flamel
17th April 2015, 13:21
Get divorced in London. Great advice
After taking part in a part in a scheme that is circumspect the best thing is to follow this with further circumspect steps

How about pay the HMRC what is due like most if the British public

:zzzz:

DonkeyRhubarb
17th April 2015, 13:33
Do not engage with this type of troll - ever. You'd be wasting precious seconds of your life.
Unless you can come up with an equally pernicious statement to rile him/her.

He/she started off on an entirely different tack in this thread.

http://forums.contractoruk.com/umbrella-companies/103579-up-90-a-8.html#post2080034

Probably a wind-up merchant.

flamel
17th April 2015, 13:49
As I said in another thread:


Can I set up a sockie and say "This 'ere contracting malarkey seems like a right good idea. I came across "Dodd Gee (IoM) Shedloadsamoolah" umbrella company and they say I don't have to pay any tax at all. Do you think it's a good idea? I feel like a right plonker not being a contractor, paying all that PAYE.....etc".

I wonder who would do that sort of thing?

smeg35
17th April 2015, 15:07
I apologise for my post, wasn't trying to troll. Maybe my naivety got the better of me (much like my spelling and grammar).

I am new to this contracting world and it's hard to understand the complexities when reading the posts as on one hand you get told:
- if it sounds too good to be true, it probably is

But on the other hand get message:
- it's tax efficiency and within the rules


Was not my intention to derail the forum topic. I will continue reading as ultimately I want to contract in the most tax efficient manner but with little to no risk of being stung.

My post was probably due to frustration of reading the forums for the past couple of days and realising that contracting now (which I have just started) is probably too late to maximise tax savings which were available a few years back - but still that's no excuse for poor behaviour on my part.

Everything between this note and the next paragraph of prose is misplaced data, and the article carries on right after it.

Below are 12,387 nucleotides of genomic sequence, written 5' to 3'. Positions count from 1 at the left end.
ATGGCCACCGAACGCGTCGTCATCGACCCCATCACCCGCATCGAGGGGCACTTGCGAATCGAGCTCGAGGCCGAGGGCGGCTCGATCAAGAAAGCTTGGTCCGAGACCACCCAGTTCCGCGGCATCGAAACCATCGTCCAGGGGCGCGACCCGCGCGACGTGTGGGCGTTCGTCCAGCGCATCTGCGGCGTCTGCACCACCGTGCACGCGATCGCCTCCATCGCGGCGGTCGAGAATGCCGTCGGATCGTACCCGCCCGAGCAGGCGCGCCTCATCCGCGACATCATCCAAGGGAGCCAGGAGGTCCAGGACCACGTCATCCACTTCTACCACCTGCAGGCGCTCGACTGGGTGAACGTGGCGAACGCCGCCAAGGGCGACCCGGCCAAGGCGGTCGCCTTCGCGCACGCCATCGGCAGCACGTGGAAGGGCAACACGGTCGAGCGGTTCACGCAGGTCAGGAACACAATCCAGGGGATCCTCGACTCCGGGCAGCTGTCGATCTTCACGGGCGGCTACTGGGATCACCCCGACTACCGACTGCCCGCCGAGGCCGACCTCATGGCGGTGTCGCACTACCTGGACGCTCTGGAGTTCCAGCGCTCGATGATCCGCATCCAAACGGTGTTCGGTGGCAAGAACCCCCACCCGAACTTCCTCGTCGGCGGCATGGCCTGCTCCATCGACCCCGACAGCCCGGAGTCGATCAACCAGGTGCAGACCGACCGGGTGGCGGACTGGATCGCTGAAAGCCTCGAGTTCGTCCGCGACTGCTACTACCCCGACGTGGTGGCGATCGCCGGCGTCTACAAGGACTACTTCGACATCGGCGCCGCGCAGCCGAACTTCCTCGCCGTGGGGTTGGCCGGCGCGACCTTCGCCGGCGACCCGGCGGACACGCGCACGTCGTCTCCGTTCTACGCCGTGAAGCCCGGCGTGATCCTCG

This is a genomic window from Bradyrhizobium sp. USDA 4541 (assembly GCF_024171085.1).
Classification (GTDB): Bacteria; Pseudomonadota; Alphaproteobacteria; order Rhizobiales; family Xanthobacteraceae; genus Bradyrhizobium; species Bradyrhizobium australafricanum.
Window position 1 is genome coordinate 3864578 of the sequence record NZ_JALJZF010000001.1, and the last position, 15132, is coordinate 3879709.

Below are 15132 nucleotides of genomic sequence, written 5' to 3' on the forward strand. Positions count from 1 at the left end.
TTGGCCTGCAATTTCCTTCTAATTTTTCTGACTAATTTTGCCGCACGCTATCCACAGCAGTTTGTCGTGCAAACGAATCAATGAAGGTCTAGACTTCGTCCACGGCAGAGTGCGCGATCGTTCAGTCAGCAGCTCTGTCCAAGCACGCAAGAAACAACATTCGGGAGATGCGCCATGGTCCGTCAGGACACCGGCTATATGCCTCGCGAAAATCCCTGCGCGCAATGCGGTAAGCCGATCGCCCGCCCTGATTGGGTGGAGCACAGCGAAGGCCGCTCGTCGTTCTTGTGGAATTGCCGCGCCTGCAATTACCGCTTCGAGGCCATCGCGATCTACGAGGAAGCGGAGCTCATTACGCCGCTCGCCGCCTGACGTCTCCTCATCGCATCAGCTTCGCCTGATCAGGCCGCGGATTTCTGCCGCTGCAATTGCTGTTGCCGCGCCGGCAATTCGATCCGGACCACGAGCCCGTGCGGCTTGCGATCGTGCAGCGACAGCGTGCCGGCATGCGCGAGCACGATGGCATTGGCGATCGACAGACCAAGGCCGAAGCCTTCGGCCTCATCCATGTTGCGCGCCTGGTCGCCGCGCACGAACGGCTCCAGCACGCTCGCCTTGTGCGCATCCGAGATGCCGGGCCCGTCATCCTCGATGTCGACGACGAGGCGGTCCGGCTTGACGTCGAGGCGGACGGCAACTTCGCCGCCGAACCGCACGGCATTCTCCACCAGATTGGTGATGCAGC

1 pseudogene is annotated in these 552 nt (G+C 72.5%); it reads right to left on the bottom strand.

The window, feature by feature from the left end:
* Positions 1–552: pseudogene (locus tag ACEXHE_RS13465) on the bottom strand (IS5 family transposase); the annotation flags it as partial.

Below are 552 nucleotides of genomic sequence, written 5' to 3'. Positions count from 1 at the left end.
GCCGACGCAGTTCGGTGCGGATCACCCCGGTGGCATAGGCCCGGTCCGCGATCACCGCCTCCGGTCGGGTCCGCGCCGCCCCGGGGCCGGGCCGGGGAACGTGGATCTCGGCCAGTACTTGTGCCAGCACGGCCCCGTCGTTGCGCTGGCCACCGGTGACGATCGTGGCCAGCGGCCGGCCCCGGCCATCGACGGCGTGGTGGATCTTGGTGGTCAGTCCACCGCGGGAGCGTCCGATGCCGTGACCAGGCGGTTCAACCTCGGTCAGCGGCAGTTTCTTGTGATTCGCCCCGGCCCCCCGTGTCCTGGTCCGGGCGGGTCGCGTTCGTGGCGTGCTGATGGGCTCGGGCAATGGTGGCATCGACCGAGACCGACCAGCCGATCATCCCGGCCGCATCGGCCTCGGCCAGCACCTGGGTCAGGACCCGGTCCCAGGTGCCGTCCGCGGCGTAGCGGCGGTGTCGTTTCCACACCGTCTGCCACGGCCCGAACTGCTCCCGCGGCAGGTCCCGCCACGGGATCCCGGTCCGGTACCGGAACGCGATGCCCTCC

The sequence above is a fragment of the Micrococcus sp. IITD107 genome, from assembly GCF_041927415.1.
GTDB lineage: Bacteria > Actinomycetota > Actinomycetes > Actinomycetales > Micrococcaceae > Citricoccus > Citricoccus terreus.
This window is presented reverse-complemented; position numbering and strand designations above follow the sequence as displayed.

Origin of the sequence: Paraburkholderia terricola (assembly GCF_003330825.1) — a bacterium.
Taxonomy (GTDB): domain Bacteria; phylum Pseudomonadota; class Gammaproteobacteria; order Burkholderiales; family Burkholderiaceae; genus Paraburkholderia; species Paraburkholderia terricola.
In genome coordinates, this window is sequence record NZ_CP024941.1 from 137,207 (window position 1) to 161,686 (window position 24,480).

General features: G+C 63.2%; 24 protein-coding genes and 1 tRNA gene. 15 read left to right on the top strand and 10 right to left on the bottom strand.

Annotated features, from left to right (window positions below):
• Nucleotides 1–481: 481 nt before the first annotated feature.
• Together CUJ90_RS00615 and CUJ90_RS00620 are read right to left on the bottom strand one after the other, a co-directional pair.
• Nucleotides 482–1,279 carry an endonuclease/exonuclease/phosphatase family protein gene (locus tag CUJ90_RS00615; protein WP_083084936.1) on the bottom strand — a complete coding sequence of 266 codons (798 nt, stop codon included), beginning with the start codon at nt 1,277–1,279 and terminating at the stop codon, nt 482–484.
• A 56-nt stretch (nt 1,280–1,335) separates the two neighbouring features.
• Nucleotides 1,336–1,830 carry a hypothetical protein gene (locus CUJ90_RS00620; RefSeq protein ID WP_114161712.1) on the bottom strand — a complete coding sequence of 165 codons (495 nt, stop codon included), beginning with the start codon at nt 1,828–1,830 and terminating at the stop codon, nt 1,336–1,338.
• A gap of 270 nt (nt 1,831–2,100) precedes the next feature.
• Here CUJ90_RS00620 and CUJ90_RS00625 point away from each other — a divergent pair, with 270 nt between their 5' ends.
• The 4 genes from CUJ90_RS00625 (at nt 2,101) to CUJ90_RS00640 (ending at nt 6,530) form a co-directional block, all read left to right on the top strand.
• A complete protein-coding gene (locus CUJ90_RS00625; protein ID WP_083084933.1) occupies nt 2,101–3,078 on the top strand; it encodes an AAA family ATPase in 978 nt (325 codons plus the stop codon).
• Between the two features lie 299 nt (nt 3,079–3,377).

TykeMerc
17th April 2015, 15:43
My post was probably due to frustration of reading the forums for the past couple of days and realising that contracting now (which I have just started) is probably too late to maximise tax savings which were available a few years back - but still that's no excuse for poor behaviour on my part.

Those "tax savings" were always a very high risk strategy, however a lot of the punters who bought into them and are now being badly beaten up by HMRC were one or all of:- naive and failed to do proper due diligence on the schemes or they simply believed the scheme providers or frankly they were greedy and assumed they would get away with it.

The scheme users who truly understood that there was a lot of risk put aside a lot of the extra income as a reserve just in case.

The days of the schemes were never a "golden time" they just stored up a lot of severe pain which is being realised now. Anyone that has signed up for a scheme in the last 5 years deserves every bit of the pain they have coming as it's been obvious for a long time that HMRC will do their best to bury them.

DotasScandal
17th April 2015, 16:02
Anyone that has signed up for a scheme in the last 5 years deserves every bit of the pain they have coming as it's been obvious for a long time that HMRC will do their best to bury them.

How about those that have signed up before the last 5 years? Do they deserve 50% of the pain? Please do enlighten us, o great judge.
And congrats on your 20/20 hindsight

MercladUK
17th April 2015, 16:09
Those "tax savings" were always a very high risk strategy, however a lot of the punters who bought into them and are now being badly beaten up by HMRC were one or all of:- naive and failed to do proper due diligence on the schemes or they simply believed the scheme providers or frankly they were greedy and assumed they would get away with it.

The scheme users who truly understood that there was a lot of risk put aside a lot of the extra income as a reserve just in case.

The days of the schemes were never a "golden time" they just stored up a lot of severe pain which is being realised now. Anyone that has signed up for a scheme in the last 5 years deserves every bit of the pain they have coming as it's been obvious for a long time that HMRC will do their best to bury them.

Why are you trolling this forum with rubbish like this? Can you not see that many people lives on the line with this retrospective action? We all wish in hindsight we didn't enter such arrangements, but very poor form coming on these boards gloating.

Next time you are tax planning your ISA, pension, trusts or even thinking about gifting to your kids any assets you are trying to avoid tax!!

TykeMerc
17th April 2015, 16:31
I'm not trolling those are realities, I've been contracting for several decades and examined many of the schemes as they were offered to me by salesmen and recommended by other contractors.